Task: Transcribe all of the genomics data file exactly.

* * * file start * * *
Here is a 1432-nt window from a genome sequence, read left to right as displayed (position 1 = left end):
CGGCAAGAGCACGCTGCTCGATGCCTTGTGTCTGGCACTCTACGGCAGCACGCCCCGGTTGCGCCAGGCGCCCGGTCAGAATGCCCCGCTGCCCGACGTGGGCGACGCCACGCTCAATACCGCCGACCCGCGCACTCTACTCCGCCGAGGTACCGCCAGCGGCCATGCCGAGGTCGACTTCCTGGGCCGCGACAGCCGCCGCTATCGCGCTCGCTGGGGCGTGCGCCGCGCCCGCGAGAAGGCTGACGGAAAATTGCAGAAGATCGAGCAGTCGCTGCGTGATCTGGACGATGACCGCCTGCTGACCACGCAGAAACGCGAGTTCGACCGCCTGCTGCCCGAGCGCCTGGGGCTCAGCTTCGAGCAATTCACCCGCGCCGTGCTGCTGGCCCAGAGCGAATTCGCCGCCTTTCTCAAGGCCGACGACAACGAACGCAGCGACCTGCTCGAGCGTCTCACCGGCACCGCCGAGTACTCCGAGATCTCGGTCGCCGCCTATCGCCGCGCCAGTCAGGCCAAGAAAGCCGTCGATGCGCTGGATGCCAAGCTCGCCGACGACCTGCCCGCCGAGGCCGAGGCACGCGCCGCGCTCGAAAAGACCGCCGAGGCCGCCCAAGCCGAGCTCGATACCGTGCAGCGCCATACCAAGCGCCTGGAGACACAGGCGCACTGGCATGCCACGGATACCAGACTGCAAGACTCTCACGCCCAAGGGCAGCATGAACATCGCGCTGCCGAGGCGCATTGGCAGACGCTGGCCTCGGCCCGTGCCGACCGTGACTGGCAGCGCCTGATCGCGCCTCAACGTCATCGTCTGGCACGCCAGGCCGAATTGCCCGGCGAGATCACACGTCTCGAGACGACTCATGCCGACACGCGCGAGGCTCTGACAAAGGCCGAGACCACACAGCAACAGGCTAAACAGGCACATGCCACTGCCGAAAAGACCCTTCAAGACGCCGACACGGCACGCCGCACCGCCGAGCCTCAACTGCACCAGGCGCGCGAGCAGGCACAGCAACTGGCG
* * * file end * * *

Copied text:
Here is a 1432-nt window from a genome sequence, read left to right as displayed (position 1 = left end):
CGGCAAGAGCACGCTGCTCGATGCCTTGTGTCTGGCACTCTACGGCAGCACGCCCCGGTTGCGCCAGGCGCCCGGTCAGAATGCCCCGCTGCCCGACGTGGGCGACGCCACGCTCAATACCGCCGACCCGCGCACTCTACTCCGCCGAGGTACCGCCAGCGGCCATGCCGAGGTCGACTTCCTGGGCCGCGACAGCCGCCGCTATCGCGCTCGCTGGGGCGTGCGCCGCGCCCGCGAGAAGGCTGACGGAAAATTGCAGAAGATCGAGCAGTCGCTGCGTGATCTGGACGATGACCGCCTGCTGACCACGCAGAAACGCGAGTTCGACCGCCTGCTGCCCGAGCGCCTGGGGCTCAGCTTCGAGCAATTCACCCGCGCCGTGCTGCTGGCCCAGAGCGAATTCGCCGCCTTTCTCAAGGCCGACGACAACGAACGCAGCGACCTGCTCGAGCGTCTCACCGGCACCGCCGAGTACTCCGAGATCTCGGTCGCCGCCTATCGCCGCGCCAGTCAGGCCAAGAAAGCCGTCGATGCGCTGGATGCCAAGCTCGCCGACGACCTGCCCGCCGAGGCCGAGGCACGCGCCGCGCTCGAAAAGACCGCCGAGGCCGCCCAAGCCGAGCTCGATACCGTGCAGCGCCATACCAAGCGCCTGGAGACACAGGCGCACTGGCATGCCACGGATACCAGACTGCAAGACTCTCACGCCCAAGGGCAGCATGAACATCGCGCTGCCGAGGCGCATTGGCAGACGCTGGCCTCGGCCCGTGCCGACCGTGACTGGCAGCGCCTGATCGCGCCTCAACGTCATCGTCTGGCACGCCAGGCCGAATTGCCCGGCGAGATCACACGTCTCGAGACGACTCATGCCGACACGCGCGAGGCTCTGACAAAGGCCGAGACCACACAGCAACAGGCTAAACAGGCACATGCCACTGCCGAAAAGACCCTTCAAGACGCCGACACGGCACGCCGCACCGCCGAGCCTCAACTGCACCAGGCGCGCGAGCAGGCACAGCAACTGGCG